On the back UKIP’s success in Rochester and in Clacton, pollsters and pundits have turned their attention to estimating the number of seats UKIP will win come May 2015. The numbers vary considerably: projections range from 5, 30 or even 128 seats. Back in 2013, Farage claimed that UKIP would put a UKIP candidate in every parliamentary seat. However, given the rate of UKIP selections to date, this appears (perhaps as it did from the start) highly unlikely. Instead, and on the back of success in both by-elections, UKIP will have to concentrate its campaign resources on its target seats—reaching out to a broad base of potential supporters in those seats.
Federalism has rarely been seen as an attractive option by the British political class. Yet it may be the only solution to the deep imbalances which will come with radical new powers for the Scottish Parliament if the Smith Commission proposals are implemented, writes Stephen Tierney.
The Smith Commission Report issued on Thursday promises a restructuring of the United Kingdom which may prove to be more significant than the devolution settlement of 1997-98 itself; the acquisition of extensive tax and welfare powers would make Scotland one of the most autonomous regions in western Europe.
Notably the UK’s economic and fiscal coherence has hitherto been a key factor in allowing the asymmetrical and ad hoc nature of devolution to embed itself without any great disruption to the constitutional structures of the central state. With the dismantling of this system it seems that a tipping point might well be reached for our lop-sided and messy system of territorial government. The Smith Commission proposals, if implemented, will have knock-on consequences for several fundamental features of the UK constitution: parliamentary supremacy, the idea of the House of Commons as a national chamber for Britain, possibly the nature and composition of the House of Lords, and the relative freedom of the UK Government in its dealings with the devolved executives. It is perhaps ironic therefore, but I believe also inevitable, that a process which was designed studiously to avoid the federal question will now bring federalism to the table as possibly the only medium term solution to the deep imbalances which will come with further, radical powers for the Scottish Parliament.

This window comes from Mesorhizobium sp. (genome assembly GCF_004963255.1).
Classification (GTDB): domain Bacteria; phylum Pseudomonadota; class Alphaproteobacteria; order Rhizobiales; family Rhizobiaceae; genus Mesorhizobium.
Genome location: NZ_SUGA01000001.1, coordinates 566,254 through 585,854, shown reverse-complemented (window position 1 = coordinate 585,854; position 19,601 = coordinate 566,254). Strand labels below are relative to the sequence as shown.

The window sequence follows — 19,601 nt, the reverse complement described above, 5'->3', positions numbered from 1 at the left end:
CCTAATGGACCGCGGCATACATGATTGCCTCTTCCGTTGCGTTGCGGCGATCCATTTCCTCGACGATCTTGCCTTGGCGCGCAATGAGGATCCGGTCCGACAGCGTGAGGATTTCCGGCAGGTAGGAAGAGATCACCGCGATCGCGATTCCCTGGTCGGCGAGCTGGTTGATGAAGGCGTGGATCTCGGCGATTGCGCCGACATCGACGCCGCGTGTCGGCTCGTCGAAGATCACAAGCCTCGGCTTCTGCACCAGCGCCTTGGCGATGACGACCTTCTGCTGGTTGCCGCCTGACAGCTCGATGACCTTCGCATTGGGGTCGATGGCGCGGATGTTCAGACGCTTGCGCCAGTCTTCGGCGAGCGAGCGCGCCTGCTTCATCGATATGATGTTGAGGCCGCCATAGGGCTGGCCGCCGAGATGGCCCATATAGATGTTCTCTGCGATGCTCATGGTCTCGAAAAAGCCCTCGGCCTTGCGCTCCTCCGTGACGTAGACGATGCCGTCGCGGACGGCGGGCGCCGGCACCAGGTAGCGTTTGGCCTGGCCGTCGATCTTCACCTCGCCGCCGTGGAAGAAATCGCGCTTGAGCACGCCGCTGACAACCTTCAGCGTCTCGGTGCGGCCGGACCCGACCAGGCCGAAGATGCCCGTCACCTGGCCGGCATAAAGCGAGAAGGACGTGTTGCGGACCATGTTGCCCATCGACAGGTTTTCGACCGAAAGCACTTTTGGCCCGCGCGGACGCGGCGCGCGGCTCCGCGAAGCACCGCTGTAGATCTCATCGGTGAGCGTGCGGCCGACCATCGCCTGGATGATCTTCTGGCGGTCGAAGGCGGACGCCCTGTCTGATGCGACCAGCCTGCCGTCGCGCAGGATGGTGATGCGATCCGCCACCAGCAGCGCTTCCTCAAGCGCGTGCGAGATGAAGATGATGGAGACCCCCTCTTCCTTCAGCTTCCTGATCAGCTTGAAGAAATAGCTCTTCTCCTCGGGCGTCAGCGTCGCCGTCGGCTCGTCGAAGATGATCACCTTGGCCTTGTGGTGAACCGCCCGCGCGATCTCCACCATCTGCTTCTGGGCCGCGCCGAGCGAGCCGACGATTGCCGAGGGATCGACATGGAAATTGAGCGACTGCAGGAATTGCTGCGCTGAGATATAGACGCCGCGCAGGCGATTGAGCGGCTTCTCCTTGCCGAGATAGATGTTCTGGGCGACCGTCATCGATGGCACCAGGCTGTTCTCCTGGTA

How does Smith raise the federal question?
Federalism has rarely been seen as an attractive option by the British political class, and its feasibility as a constitutional project for Britain is certainly not beyond question. But some kind of federal solution will surely be needed to deal with two related issues: the extent to which Scotland’s representation within the House of Commons, so far only marginally affected by devolution (reduced from 72 to 59 by way of the Scotland Act 1998 as amended), will appear ever more anomalous as the Scottish Parliament’s powers expand; and the very real risk that as Scotland becomes ever more detached from Westminster, the Union will become largely irrelevant to many Scots. The latter is far more dangerous since it could well mean that Scottish independence is in the longer term now more rather than less likely. If this is true the unionist parties, which make up the majority of the Smith ‘Commission’ (which was in reality an inter-party bargaining group), risk seizing defeat from the jaws of referendum victory.